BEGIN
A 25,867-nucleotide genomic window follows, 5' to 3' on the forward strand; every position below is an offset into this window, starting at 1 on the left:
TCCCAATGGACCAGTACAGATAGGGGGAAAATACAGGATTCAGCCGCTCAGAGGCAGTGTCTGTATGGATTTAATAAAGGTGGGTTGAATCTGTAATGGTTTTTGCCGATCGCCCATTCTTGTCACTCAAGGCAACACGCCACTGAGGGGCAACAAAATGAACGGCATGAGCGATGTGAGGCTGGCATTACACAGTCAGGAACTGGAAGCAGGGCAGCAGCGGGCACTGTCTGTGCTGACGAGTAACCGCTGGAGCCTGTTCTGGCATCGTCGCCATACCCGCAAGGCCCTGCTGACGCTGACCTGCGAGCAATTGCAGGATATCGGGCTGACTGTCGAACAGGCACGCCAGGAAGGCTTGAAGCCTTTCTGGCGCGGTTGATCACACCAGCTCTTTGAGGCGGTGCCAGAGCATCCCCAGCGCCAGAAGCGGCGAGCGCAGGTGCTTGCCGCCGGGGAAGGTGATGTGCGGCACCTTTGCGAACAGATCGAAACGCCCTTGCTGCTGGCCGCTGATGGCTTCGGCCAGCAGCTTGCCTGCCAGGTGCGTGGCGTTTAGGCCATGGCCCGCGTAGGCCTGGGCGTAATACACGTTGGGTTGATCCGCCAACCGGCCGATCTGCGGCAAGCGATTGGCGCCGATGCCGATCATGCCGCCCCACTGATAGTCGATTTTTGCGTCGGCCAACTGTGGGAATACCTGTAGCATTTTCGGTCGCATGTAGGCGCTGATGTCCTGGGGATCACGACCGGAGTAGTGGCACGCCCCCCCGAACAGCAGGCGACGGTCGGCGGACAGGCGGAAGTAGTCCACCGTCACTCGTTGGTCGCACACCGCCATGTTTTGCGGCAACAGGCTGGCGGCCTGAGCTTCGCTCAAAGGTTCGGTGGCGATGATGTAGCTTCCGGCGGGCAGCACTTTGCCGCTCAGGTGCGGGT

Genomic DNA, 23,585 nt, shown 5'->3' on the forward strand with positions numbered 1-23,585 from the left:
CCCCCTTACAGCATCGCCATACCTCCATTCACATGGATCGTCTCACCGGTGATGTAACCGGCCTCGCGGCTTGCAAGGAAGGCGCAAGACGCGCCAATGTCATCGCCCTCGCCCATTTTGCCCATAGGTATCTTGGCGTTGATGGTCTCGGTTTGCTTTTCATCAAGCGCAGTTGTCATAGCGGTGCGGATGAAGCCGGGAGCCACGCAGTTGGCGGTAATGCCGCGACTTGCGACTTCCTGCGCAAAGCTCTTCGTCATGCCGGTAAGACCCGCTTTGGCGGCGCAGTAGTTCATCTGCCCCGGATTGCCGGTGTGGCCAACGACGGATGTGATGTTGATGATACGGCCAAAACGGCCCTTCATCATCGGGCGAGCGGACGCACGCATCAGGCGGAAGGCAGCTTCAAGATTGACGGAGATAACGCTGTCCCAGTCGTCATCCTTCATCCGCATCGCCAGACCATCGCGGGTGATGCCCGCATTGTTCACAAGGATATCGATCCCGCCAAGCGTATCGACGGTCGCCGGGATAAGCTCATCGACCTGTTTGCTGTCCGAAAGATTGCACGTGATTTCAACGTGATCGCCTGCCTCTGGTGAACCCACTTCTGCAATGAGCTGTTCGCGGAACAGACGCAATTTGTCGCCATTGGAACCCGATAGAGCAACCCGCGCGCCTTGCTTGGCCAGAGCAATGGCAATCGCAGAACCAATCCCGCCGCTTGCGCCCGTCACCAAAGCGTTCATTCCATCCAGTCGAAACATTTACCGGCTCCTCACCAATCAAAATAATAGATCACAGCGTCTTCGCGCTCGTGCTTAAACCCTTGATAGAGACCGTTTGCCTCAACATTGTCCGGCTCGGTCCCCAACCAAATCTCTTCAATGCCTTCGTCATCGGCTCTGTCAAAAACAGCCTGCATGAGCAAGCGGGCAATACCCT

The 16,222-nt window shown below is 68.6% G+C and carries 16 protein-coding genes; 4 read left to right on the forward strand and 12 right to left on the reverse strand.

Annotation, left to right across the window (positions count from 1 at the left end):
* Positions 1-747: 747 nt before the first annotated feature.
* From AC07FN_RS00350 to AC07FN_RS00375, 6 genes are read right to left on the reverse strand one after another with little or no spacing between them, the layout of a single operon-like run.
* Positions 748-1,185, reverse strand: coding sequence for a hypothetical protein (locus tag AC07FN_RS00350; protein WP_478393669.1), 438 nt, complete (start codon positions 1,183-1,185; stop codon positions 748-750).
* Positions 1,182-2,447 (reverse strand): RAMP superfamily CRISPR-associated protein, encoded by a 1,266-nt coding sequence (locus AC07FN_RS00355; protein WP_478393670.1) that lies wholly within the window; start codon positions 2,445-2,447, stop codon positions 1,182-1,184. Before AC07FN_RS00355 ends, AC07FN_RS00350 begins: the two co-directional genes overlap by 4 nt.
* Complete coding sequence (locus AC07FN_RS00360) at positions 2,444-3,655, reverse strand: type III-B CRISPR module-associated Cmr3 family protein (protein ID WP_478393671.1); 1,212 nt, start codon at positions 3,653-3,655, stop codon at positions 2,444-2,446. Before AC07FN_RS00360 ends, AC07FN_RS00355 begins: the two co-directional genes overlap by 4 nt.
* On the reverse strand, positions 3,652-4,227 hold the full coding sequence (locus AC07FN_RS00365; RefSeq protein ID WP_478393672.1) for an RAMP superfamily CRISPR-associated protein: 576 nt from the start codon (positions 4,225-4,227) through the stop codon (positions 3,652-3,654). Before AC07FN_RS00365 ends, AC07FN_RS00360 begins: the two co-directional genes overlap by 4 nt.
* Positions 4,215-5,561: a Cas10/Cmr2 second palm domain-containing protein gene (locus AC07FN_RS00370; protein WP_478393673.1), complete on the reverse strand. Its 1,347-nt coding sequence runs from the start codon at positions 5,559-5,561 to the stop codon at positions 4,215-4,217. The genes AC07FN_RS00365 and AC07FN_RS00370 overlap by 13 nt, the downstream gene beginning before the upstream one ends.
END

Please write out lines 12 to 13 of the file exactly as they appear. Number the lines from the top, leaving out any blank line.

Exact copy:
* On the reverse strand, positions 3,652-4,227 hold the full coding sequence (locus AC07FN_RS00365; RefSeq protein ID WP_478393672.1) for an RAMP superfamily CRISPR-associated protein: 576 nt from the start codon (positions 4,225-4,227) through the stop codon (positions 3,652-3,654). Before AC07FN_RS00365 ends, AC07FN_RS00360 begins: the two co-directional genes overlap by 4 nt.
* Positions 4,215-5,561: a Cas10/Cmr2 second palm domain-containing protein gene (locus AC07FN_RS00370; protein WP_478393673.1), complete on the reverse strand. Its 1,347-nt coding sequence runs from the start codon at positions 5,559-5,561 to the stop codon at positions 4,215-4,217. The genes AC07FN_RS00365 and AC07FN_RS00370 overlap by 13 nt, the downstream gene beginning before the upstream one ends.